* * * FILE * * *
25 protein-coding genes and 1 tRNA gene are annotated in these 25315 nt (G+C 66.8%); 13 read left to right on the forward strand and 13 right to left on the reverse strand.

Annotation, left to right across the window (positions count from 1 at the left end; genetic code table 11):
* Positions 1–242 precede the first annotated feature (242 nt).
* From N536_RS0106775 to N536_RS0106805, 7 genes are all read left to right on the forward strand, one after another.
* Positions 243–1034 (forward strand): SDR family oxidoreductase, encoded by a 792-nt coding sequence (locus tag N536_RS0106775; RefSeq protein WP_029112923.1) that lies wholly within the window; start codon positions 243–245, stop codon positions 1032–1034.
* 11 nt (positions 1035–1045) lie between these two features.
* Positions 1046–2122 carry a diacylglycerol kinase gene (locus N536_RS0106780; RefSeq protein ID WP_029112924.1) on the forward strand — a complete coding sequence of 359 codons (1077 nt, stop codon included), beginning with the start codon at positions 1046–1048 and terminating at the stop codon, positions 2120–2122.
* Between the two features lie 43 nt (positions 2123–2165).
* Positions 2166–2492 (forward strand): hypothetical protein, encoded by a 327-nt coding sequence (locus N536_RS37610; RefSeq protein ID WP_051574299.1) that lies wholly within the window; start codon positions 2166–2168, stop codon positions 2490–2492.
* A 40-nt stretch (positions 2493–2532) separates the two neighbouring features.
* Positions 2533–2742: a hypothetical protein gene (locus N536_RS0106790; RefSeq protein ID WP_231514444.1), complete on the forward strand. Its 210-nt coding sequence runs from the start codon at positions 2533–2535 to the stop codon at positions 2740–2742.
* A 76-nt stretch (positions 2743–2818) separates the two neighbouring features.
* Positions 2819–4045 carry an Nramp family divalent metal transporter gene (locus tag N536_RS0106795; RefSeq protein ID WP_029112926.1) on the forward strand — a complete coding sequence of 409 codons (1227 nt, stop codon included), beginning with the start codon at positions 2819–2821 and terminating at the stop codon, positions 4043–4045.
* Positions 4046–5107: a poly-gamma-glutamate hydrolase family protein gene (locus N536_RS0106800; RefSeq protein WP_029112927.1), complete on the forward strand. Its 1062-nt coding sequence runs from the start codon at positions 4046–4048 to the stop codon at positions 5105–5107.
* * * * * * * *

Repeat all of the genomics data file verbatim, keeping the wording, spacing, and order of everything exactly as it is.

25 protein-coding genes and 1 tRNA gene are annotated in these 25315 nt (G+C 66.8%); 13 read left to right on the forward strand and 13 right to left on the reverse strand.

Annotation, left to right across the window (positions count from 1 at the left end; genetic code table 11):
* Positions 1–242 precede the first annotated feature (242 nt).
* From N536_RS0106775 to N536_RS0106805, 7 genes are all read left to right on the forward strand, one after another.
* Positions 243–1034 (forward strand): SDR family oxidoreductase, encoded by a 792-nt coding sequence (locus tag N536_RS0106775; RefSeq protein WP_029112923.1) that lies wholly within the window; start codon positions 243–245, stop codon positions 1032–1034.
* 11 nt (positions 1035–1045) lie between these two features.
* Positions 1046–2122 carry a diacylglycerol kinase gene (locus N536_RS0106780; RefSeq protein ID WP_029112924.1) on the forward strand — a complete coding sequence of 359 codons (1077 nt, stop codon included), beginning with the start codon at positions 1046–1048 and terminating at the stop codon, positions 2120–2122.
* Between the two features lie 43 nt (positions 2123–2165).
* Positions 2166–2492 (forward strand): hypothetical protein, encoded by a 327-nt coding sequence (locus N536_RS37610; RefSeq protein ID WP_051574299.1) that lies wholly within the window; start codon positions 2166–2168, stop codon positions 2490–2492.
* A 40-nt stretch (positions 2493–2532) separates the two neighbouring features.
* Positions 2533–2742: a hypothetical protein gene (locus N536_RS0106790; RefSeq protein ID WP_231514444.1), complete on the forward strand. Its 210-nt coding sequence runs from the start codon at positions 2533–2535 to the stop codon at positions 2740–2742.
* A 76-nt stretch (positions 2743–2818) separates the two neighbouring features.
* Positions 2819–4045 carry an Nramp family divalent metal transporter gene (locus tag N536_RS0106795; RefSeq protein ID WP_029112926.1) on the forward strand — a complete coding sequence of 409 codons (1227 nt, stop codon included), beginning with the start codon at positions 2819–2821 and terminating at the stop codon, positions 4043–4045.
* Positions 4046–5107: a poly-gamma-glutamate hydrolase family protein gene (locus N536_RS0106800; RefSeq protein WP_029112927.1), complete on the forward strand. Its 1062-nt coding sequence runs from the start codon at positions 4046–4048 to the stop codon at positions 5105–5107.